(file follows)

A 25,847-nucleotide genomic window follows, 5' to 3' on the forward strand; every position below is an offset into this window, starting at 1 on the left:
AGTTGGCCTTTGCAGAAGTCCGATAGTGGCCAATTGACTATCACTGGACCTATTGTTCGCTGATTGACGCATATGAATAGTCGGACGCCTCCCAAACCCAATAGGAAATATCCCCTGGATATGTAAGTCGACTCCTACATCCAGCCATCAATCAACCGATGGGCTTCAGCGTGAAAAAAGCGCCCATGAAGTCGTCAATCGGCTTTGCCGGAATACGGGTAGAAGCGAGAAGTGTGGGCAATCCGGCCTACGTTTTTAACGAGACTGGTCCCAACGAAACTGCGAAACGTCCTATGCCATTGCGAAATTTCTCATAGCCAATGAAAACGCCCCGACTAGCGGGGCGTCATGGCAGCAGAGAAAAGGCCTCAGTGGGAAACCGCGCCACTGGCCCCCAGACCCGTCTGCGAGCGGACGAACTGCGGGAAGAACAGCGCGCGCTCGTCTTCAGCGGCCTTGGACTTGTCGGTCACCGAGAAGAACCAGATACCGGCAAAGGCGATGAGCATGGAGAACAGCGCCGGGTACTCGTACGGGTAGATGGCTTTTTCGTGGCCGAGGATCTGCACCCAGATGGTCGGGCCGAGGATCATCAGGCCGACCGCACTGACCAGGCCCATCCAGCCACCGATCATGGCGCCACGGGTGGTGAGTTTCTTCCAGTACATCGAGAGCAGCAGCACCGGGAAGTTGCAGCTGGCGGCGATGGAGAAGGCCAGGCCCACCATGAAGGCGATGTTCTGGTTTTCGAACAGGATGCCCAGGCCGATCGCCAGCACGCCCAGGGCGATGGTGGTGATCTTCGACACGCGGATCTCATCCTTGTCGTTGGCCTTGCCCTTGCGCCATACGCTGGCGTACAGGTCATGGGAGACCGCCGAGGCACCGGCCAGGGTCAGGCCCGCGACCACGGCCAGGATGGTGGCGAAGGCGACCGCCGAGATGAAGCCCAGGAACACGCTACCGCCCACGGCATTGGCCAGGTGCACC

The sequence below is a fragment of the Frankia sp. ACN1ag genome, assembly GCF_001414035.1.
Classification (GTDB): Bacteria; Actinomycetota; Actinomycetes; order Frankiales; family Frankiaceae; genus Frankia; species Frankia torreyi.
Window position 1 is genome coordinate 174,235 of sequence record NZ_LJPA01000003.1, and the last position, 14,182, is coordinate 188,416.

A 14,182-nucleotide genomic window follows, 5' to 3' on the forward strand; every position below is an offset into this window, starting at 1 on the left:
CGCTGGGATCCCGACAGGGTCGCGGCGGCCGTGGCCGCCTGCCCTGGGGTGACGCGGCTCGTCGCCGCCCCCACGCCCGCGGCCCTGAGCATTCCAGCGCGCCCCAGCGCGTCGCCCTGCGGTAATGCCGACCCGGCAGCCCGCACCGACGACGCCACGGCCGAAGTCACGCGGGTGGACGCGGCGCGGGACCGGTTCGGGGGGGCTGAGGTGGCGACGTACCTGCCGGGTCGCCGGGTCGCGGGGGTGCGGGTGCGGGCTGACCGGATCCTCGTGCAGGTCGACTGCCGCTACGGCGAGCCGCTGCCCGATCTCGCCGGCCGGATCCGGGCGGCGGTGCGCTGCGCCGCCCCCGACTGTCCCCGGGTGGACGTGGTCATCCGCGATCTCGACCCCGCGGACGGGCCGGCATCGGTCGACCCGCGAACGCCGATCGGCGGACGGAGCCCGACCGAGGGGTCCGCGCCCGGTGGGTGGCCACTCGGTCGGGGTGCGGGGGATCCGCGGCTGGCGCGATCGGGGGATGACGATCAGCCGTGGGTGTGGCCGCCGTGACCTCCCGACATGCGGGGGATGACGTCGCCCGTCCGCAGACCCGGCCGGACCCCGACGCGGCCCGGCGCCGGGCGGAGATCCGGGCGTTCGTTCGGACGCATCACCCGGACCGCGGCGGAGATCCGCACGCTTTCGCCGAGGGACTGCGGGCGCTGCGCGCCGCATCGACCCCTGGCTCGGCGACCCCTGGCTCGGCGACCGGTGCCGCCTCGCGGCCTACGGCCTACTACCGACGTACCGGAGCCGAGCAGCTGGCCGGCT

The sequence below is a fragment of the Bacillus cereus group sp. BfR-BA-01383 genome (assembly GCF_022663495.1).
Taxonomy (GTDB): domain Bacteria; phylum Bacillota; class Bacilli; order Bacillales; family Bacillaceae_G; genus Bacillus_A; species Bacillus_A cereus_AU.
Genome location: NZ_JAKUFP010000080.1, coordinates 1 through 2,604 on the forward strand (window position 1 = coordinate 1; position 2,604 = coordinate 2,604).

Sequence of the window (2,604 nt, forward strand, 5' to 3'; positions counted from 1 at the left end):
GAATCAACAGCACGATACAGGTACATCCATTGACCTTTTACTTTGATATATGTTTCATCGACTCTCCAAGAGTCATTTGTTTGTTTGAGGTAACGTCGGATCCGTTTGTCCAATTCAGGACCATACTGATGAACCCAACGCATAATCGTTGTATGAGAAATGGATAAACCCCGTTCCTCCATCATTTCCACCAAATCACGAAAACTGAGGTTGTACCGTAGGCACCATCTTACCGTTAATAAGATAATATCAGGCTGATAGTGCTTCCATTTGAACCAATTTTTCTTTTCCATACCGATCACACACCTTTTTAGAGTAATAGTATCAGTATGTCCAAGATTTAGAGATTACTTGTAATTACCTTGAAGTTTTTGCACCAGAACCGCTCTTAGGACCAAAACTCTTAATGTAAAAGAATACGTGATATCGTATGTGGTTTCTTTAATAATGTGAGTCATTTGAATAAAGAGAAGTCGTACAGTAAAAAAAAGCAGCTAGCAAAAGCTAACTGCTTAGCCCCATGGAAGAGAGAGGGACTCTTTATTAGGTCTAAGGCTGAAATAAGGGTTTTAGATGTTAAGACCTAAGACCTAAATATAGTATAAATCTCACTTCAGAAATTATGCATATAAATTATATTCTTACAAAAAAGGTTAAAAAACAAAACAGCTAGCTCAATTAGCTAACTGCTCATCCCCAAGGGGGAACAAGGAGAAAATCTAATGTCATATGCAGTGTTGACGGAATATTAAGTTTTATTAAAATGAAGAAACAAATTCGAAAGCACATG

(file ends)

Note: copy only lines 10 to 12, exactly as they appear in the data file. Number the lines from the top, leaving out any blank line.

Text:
Genome location: NZ_JAKUFP010000080.1, coordinates 1 through 2,604 on the forward strand (window position 1 = coordinate 1; position 2,604 = coordinate 2,604).

Sequence of the window (2,604 nt, forward strand, 5' to 3'; positions counted from 1 at the left end):
GAATCAACAGCACGATACAGGTACATCCATTGACCTTTTACTTTGATATATGTTTCATCGACTCTCCAAGAGTCATTTGTTTGTTTGAGGTAACGTCGGATCCGTTTGTCCAATTCAGGACCATACTGATGAACCCAACGCATAATCGTTGTATGAGAAATGGATAAACCCCGTTCCTCCATCATTTCCACCAAATCACGAAAACTGAGGTTGTACCGTAGGCACCATCTTACCGTTAATAAGATAATATCAGGCTGATAGTGCTTCCATTTGAACCAATTTTTCTTTTCCATACCGATCACACACCTTTTTAGAGTAATAGTATCAGTATGTCCAAGATTTAGAGATTACTTGTAATTACCTTGAAGTTTTTGCACCAGAACCGCTCTTAGGACCAAAACTCTTAATGTAAAAGAATACGTGATATCGTATGTGGTTTCTTTAATAATGTGAGTCATTTGAATAAAGAGAAGTCGTACAGTAAAAAAAAGCAGCTAGCAAAAGCTAACTGCTTAGCCCCATGGAAGAGAGAGGGACTCTTTATTAGGTCTAAGGCTGAAATAAGGGTTTTAGATGTTAAGACCTAAGACCTAAATATAGTATAAATCTCACTTCAGAAATTATGCATATAAATTATATTCTTACAAAAAAGGTTAAAAAACAAAACAGCTAGCTCAATTAGCTAACTGCTCATCCCCAAGGGGGAACAAGGAGAAAATCTAATGTCATATGCAGTGTTGACGGAATATTAAGTTTTATTAAAATGAAGAAACAAATTCGAAAGCACATG